Chinese New Year takes place on the first day of the Chinese lunar calendar and so it changes annually on the Western Gregorian calendar.
For 2017 New Year’s Day falls on Jan 28th – but make no mistake, the very traditional devotees of the lunar year will start celebrations weeks earlier with a series of customs and activities to bring good luck and prosperity for the coming year. Chinese New Year 2017 will be the year of the Rooster! According to the Chinese zodiac Roosters are the hardworking, resourceful, courageous and talented ones – recognise yourself? If your birth year was in 1945, 1957, 1969, 1981, 1993 or 2005 that’s you – it’s your year you Roosters! But, don’t celebrate too soon, it’s not that easy for you, best to be careful and read on to find out the top ways of warding off any possible bad luck. Join in the fun and hopefully good fortune will come your way if you are visiting the Philippines, Laos or Hong Kong!
Chinese migrants arrived in the Philippines looking for greener pastures, some fleeing civil war, some famine or persecution. A long established Chinese community in Manila, the Tsinoy celebrate with colour and veracity in the Chinatown district of Binondo. Binondo is the oldest Chinatown district in the world and now sports the largest Chinatown arch in the world. You will find the colour red dominating – as this is the hue of good luck – so wear red with verve down to your socks and underwear for as much luck as possible! The key is, though, to have others buy such items for you as gifts – the luck won’t work if you buy them yourself! Thousands of red lanterns are draped across streets and illuminated at night to beautiful effect. Be prepared for the shattering sound of fire-crackers being set off to ward off evil spirits. Look out for the iconic, flamboyant dragon dancers and acrobatic lion dances on high poles accompanied by musicians with drums and gongs- guaranteed excitement! The lion dancers will parade through the streets in their elaborate costumes collecting cash filled ang pao (red envelopes) from local homes and business owners. Watch out for any ang pao that are hung slightly high up and see how the lions are operated to reach them – usually to a cheer and applause.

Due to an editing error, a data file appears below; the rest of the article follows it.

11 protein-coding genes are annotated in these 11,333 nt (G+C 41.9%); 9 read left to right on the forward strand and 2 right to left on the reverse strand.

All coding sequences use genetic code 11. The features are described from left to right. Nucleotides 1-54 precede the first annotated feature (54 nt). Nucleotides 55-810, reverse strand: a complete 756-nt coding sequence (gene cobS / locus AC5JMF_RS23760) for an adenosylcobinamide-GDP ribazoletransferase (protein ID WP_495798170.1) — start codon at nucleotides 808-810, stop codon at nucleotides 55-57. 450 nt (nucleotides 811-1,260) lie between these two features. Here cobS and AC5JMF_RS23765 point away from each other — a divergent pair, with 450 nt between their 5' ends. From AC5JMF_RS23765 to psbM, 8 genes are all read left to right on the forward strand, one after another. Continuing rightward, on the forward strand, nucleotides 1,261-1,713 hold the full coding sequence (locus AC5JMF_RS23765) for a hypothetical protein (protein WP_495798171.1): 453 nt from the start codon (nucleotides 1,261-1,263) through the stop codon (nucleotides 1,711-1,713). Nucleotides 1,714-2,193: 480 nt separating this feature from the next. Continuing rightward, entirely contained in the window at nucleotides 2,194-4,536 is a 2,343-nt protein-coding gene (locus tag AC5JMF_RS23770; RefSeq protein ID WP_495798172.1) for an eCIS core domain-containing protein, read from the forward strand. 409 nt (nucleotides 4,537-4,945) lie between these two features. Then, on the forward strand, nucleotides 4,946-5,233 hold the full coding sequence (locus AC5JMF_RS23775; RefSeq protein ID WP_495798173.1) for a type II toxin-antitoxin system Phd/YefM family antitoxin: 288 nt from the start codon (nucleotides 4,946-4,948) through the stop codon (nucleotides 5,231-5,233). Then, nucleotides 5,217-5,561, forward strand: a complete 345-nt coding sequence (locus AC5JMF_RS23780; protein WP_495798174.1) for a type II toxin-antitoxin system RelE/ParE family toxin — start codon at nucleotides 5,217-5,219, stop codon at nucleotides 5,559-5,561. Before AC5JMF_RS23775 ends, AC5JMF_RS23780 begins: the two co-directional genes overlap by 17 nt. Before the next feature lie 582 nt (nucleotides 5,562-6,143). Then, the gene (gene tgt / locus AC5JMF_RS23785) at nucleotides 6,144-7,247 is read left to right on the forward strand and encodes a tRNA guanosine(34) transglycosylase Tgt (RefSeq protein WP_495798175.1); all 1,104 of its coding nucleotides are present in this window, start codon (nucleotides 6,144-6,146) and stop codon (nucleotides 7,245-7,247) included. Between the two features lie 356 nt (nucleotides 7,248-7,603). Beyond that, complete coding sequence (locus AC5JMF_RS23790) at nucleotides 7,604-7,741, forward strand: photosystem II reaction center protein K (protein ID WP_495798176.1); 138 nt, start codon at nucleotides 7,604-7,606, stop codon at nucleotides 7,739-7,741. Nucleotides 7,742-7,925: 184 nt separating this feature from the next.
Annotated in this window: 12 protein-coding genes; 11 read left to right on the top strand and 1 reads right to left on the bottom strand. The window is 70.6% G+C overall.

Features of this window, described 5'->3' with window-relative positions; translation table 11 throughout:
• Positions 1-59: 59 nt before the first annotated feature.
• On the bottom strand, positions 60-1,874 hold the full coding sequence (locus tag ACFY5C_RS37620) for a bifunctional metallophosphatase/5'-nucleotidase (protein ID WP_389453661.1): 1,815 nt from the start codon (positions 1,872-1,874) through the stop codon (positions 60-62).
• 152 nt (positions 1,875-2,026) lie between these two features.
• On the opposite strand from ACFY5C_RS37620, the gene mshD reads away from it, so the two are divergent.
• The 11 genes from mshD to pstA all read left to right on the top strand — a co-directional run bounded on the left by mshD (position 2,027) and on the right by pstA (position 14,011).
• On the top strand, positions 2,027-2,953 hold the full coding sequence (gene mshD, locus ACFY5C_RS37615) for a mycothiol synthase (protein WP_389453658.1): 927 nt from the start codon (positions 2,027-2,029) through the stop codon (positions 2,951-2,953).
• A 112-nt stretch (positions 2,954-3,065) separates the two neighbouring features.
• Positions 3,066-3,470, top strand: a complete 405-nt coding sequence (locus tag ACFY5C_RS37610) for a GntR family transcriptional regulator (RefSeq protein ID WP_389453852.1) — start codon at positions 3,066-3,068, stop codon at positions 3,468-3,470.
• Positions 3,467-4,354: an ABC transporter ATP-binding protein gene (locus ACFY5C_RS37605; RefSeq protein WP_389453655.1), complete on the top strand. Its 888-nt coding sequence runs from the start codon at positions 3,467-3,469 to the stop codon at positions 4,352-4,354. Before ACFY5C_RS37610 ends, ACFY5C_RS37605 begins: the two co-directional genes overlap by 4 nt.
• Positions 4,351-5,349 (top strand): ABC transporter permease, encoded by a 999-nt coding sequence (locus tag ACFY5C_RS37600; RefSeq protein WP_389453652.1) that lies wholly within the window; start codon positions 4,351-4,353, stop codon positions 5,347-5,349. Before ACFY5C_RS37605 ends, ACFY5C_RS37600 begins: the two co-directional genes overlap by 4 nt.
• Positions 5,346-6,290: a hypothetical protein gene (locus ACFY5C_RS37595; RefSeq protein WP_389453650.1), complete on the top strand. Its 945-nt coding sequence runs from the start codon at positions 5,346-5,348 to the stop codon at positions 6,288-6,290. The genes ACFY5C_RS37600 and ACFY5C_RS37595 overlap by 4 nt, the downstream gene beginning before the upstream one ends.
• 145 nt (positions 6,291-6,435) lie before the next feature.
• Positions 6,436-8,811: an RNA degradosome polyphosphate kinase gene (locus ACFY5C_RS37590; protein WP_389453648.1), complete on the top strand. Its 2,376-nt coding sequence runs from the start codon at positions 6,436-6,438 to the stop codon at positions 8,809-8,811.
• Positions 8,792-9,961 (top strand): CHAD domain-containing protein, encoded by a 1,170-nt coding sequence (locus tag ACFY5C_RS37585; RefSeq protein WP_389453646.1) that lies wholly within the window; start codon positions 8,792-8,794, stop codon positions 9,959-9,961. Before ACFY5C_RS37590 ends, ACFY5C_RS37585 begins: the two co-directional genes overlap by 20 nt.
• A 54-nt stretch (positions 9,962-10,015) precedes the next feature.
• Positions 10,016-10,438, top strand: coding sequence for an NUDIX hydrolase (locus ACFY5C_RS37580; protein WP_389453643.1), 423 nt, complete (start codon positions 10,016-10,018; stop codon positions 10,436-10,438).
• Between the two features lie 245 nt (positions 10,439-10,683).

There is a strong Chinese (and Vietnamese) population in Vientiane, the Laotian capital, who will celebrate the Chinese New Year while other smaller cities such as Pakse and Savannakhet will also be hosting similar festivals. Chinese houses will be cleaned thoroughly before the first day of the New Year and additional plants and flowers will be prominent – even better if they are in bloom, as this symbolises renewal and life. Family is an all-encompassing focus for the Chinese New Year celebration and the gathering of different generations will see them wishing good fortune upon each other. It’s the time to savour family meals and enjoy the appearance of some desired seasonal favourites. Vientiane’s street food vendors will serve up meals plus the special fare that goes with the special occasion of the New Year. The far-reaching cultural connection is highlighted by the popular 10-day Chinese opera performance at Vientiane’s Fude Temple over the Chinese New Year. It’s open to all so make a visit when you can and remember a sure way of boosting your luck at a Chinese temple is to light your incense stick at the very point of midnight. Join the spectacular celebration and see why more and more visitors are falling in love with the charm of Vientiane.
Get ready, get set… GO!… it’s Hong Kong CNY’s celebrations! One the glitziest extravaganzas of them all and certainly not a penny spared in expense to make sure your future will be a prosperous one! The New Year’s Day parade features international bands, floats, marching bands and a sensational firework display! Still the chance of maximising your luck and fortune are in your hands so wear a new set of clothes and treat yourself to a new haircut. All those smartly turned out Hong Kongers are way out there ahead of the waves of chance to seal their own prosperous 12 months ahead. If preening makes you hungry then pick one of the auspicious food items available and devour luck while you eat! Try some black moss, it’s called fat choy in Cantonese, which sounds like the word for ‘prosperity’. Guzzle down as much as it takes – it’s all in the name of bringing you some good luck. Last of all do try to settle all debts before the New Year comes around, another sure way of promoting your good luck cause. However, with three great cultural destinations, great food, souvenirs, shopping and parades – we think you might have a few more things to add to the budget tally before January 28th 2017.
- For more information regarding New Year celebrations in the Philippines see http://newyearseveblog.com/chinese-new-year-philippines
- See http://www.visit-laos.com/vientiane/top10/top10-attractions-vientiane.html for more info on New Year’s celebrations in Laos
- If you are interested to learn more about New Year in Hong Kong check out http://www.discoverhongkong.com/eng/see-do/events-festivals/highlight-events/chinese-new-year-celebrations.jsp